As a person of colour (PoC), meat is often a staple-piece in a lot of our diets and meals (well, growing up for me anyway – and I’m referring to my own lived experience). It was often hard to avoid because it would automatically be on every plate/traditional Nigerian dish my mum and dad would serve up.
For instance, Rice and Stew isn’t just white boiled long-grain rice and stew (a tomato-based sauce). Dubbed a vintage Nigerian meal, there is usually chicken or beef alongside. Moin Moin, a bean-based dish that’s steamed, often has a corned beef-filled centre or, sometimes, simply a boiled egg. And Suya – dried meat (usually beef) seasoned with Suya spice – will rarely be meat substitutes, such as tofu or Quorn.
In primary and secondary school, I used to be so intrigued when my white friends would decide to become vegetarian for a week and their parents would say they were just going through a phase. It wasn’t so much that I wanted to give up meat too – it was just never really an option granted to me. People become or are born into being herbivores for religious, ethical and personal reasons, as well as specific dietary requirements. This includes those who: don’t condone cruelty to animals (i.e eating them); have intolerances; or sometimes just don’t enjoy the taste of meat. Veganism on the other hand has also been linked to feminism due to the theory of protecting the bodies of female animals in an exploitative farming industry.
There is often a conversation around the social stigma of having a plant-based diet within minority communities. Veganism can at times have a bad reputation of either white yuppy health freaks or creative free spirits who advertise a spare room in their flat (that for some reason smells of cheese, even though everyone is dairy free) with their one-eyed cat on Vegan Flatshare London’s Facebook page. Will you look strange if you start talking about dairy and the exploitation of cows at the dinner table? Will your cousins start comparing you to the vegan troll on Twitter who once said “Black lives matter…more than chickens or cows lives…apparently”?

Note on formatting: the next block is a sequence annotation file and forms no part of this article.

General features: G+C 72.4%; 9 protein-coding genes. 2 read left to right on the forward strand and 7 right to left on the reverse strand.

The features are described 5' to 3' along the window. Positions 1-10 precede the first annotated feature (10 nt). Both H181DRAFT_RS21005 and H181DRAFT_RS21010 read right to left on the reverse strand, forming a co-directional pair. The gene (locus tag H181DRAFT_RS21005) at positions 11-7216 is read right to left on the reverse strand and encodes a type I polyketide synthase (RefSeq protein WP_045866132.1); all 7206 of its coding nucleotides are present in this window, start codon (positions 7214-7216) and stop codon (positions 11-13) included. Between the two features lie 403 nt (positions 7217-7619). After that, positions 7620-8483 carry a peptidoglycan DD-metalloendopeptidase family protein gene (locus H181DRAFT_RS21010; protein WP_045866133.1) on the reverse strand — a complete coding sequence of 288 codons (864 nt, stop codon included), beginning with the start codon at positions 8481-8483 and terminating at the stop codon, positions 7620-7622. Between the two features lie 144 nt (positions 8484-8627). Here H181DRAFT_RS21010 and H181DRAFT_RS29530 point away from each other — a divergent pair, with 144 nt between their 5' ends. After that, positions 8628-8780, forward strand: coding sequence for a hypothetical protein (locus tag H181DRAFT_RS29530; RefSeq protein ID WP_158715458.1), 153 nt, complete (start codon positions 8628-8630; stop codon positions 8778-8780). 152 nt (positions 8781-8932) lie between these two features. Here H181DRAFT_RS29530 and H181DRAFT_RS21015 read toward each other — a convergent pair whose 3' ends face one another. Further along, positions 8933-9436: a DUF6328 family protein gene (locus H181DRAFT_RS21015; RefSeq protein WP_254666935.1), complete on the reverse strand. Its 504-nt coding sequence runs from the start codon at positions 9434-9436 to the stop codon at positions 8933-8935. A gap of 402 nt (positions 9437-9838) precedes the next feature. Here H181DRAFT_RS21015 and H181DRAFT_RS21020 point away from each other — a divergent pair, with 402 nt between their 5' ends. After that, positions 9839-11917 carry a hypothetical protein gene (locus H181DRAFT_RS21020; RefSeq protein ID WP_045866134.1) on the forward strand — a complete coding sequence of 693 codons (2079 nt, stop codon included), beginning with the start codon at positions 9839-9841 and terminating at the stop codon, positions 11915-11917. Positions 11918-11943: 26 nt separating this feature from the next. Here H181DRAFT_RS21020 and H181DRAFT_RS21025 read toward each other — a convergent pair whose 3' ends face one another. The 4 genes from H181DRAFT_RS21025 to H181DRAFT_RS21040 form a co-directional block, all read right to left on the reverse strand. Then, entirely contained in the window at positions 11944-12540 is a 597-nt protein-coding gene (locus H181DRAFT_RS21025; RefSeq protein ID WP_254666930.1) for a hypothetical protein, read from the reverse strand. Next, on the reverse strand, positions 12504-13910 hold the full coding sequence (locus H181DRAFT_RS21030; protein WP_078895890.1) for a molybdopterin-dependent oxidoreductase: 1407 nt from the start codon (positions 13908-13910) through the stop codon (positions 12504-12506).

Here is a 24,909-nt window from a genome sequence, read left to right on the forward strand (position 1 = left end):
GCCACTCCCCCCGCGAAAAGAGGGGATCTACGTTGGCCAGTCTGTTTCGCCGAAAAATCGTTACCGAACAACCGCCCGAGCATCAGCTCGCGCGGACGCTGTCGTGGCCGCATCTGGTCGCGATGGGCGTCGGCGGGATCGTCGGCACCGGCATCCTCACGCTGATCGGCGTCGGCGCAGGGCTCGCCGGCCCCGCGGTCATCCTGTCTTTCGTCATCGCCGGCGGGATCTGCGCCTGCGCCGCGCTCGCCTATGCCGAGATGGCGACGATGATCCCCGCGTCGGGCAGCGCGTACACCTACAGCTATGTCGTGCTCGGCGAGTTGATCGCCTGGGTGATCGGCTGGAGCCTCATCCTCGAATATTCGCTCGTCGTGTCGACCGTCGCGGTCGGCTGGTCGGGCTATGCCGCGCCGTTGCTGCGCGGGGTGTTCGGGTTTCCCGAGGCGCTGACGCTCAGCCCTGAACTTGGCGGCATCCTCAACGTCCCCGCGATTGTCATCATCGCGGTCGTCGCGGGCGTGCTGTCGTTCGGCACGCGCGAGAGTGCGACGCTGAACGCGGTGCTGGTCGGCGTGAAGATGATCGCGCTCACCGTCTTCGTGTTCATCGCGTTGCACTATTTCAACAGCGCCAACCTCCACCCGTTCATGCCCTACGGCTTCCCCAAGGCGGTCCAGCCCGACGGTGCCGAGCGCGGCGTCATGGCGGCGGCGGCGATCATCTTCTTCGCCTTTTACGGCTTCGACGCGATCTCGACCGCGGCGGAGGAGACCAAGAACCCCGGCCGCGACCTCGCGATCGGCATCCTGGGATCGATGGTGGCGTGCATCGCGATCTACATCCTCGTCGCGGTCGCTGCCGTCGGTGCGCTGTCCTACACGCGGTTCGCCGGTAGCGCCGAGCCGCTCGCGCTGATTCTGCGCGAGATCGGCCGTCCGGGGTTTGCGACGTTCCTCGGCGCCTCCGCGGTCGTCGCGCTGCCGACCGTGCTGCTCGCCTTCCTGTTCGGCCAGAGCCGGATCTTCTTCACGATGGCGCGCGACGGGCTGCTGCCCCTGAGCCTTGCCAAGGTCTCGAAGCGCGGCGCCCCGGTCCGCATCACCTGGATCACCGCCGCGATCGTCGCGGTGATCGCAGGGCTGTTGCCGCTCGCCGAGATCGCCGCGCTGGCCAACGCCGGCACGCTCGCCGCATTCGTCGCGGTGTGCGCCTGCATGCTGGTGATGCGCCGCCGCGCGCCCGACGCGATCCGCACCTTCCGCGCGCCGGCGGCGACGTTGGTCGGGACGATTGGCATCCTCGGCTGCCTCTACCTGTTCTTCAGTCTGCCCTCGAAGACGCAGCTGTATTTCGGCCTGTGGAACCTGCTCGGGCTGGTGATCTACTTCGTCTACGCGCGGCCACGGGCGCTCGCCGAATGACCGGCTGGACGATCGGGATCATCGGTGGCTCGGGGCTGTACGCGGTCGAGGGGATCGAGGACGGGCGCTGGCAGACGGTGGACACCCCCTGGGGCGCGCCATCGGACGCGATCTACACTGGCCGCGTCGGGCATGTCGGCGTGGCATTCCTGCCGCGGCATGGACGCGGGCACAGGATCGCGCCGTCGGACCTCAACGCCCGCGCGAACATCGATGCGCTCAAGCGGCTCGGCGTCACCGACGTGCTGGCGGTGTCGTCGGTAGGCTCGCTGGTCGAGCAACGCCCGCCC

Isn’t a meat-free or plant-based life for white people?
I initially gave up dairy a few years ago because it made my stomach speak in tongues, blocked my nose and made my skin break out in hives. My body doesn’t agree with milk, and to be quite honest, it smells weird and there are better-tasting, healthier alternatives and I don’t particularly feel like I need to consume anything from a cow. When I ask for a black coffee with agave nectar, my sister calls me a ‘crusty’. If you Google ‘crusty hippy’, I guarantee an image of a white woman with long blonde locs and a hula hoop will pop up (oh look, it actually does). I don’t look like that person. I look like me.
I’ve had some fellow PoC ask me “But isn’t veganism a ‘white thing’?” Well, have you heard of Rastafarians? Do you know the Ital diet? Do you have access to the internet? Do you not know who JME is? Beyoncé. You must know Beyoncé – she’s quite black. Yes, there are white vegans but dietary choices know no boundaries and do not discriminate.
Although the spaces that seem to be secured solely for white vegans do. It is true that the stories of vegetarian and vegan advocacy we see in the media are told by predominantly white people but it does not mean that advocates like Aph ko of Black Vegans Rock and A. Breeze Harper of The Sistah Vegan Project don’t exist.